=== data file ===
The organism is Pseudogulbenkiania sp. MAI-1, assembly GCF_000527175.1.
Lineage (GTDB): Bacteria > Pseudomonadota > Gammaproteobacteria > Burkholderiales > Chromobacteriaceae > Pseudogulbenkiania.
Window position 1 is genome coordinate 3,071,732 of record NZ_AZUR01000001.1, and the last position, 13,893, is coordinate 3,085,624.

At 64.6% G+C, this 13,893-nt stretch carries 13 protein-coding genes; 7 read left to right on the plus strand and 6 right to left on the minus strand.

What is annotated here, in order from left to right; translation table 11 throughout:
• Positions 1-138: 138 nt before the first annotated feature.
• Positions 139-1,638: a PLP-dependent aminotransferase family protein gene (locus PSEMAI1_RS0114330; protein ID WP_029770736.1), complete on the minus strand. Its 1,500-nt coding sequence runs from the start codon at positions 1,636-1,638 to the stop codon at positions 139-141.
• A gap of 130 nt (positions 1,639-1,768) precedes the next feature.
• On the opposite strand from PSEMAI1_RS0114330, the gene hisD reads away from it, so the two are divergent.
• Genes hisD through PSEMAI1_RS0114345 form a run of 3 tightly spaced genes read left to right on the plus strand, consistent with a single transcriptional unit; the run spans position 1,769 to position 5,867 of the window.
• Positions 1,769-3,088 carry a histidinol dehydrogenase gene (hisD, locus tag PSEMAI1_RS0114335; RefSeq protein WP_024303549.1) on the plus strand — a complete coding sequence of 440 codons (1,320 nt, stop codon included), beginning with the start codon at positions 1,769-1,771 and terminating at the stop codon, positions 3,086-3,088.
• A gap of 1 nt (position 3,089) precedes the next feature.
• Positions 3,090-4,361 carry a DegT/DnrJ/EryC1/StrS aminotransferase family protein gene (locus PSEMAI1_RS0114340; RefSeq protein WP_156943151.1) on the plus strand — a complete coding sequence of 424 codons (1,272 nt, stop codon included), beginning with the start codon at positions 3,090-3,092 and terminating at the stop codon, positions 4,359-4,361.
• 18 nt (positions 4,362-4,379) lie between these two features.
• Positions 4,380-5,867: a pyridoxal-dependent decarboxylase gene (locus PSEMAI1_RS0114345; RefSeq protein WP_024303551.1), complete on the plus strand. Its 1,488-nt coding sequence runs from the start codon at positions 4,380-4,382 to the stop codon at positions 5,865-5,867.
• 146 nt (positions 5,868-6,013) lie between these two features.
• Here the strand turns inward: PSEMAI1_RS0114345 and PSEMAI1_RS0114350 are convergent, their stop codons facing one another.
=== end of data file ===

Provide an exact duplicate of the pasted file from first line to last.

The organism is Pseudogulbenkiania sp. MAI-1, assembly GCF_000527175.1.
Lineage (GTDB): Bacteria > Pseudomonadota > Gammaproteobacteria > Burkholderiales > Chromobacteriaceae > Pseudogulbenkiania.
Window position 1 is genome coordinate 3,071,732 of record NZ_AZUR01000001.1, and the last position, 13,893, is coordinate 3,085,624.

At 64.6% G+C, this 13,893-nt stretch carries 13 protein-coding genes; 7 read left to right on the plus strand and 6 right to left on the minus strand.

What is annotated here, in order from left to right; translation table 11 throughout:
• Positions 1-138: 138 nt before the first annotated feature.
• Positions 139-1,638: a PLP-dependent aminotransferase family protein gene (locus PSEMAI1_RS0114330; protein ID WP_029770736.1), complete on the minus strand. Its 1,500-nt coding sequence runs from the start codon at positions 1,636-1,638 to the stop codon at positions 139-141.
• A gap of 130 nt (positions 1,639-1,768) precedes the next feature.
• On the opposite strand from PSEMAI1_RS0114330, the gene hisD reads away from it, so the two are divergent.
• Genes hisD through PSEMAI1_RS0114345 form a run of 3 tightly spaced genes read left to right on the plus strand, consistent with a single transcriptional unit; the run spans position 1,769 to position 5,867 of the window.
• Positions 1,769-3,088 carry a histidinol dehydrogenase gene (hisD, locus tag PSEMAI1_RS0114335; RefSeq protein WP_024303549.1) on the plus strand — a complete coding sequence of 440 codons (1,320 nt, stop codon included), beginning with the start codon at positions 1,769-1,771 and terminating at the stop codon, positions 3,086-3,088.
• A gap of 1 nt (position 3,089) precedes the next feature.
• Positions 3,090-4,361 carry a DegT/DnrJ/EryC1/StrS aminotransferase family protein gene (locus PSEMAI1_RS0114340; RefSeq protein WP_156943151.1) on the plus strand — a complete coding sequence of 424 codons (1,272 nt, stop codon included), beginning with the start codon at positions 3,090-3,092 and terminating at the stop codon, positions 4,359-4,361.
• 18 nt (positions 4,362-4,379) lie between these two features.
• Positions 4,380-5,867: a pyridoxal-dependent decarboxylase gene (locus PSEMAI1_RS0114345; RefSeq protein WP_024303551.1), complete on the plus strand. Its 1,488-nt coding sequence runs from the start codon at positions 4,380-4,382 to the stop codon at positions 5,865-5,867.
• 146 nt (positions 5,868-6,013) lie between these two features.
• Here the strand turns inward: PSEMAI1_RS0114345 and PSEMAI1_RS0114350 are convergent, their stop codons facing one another.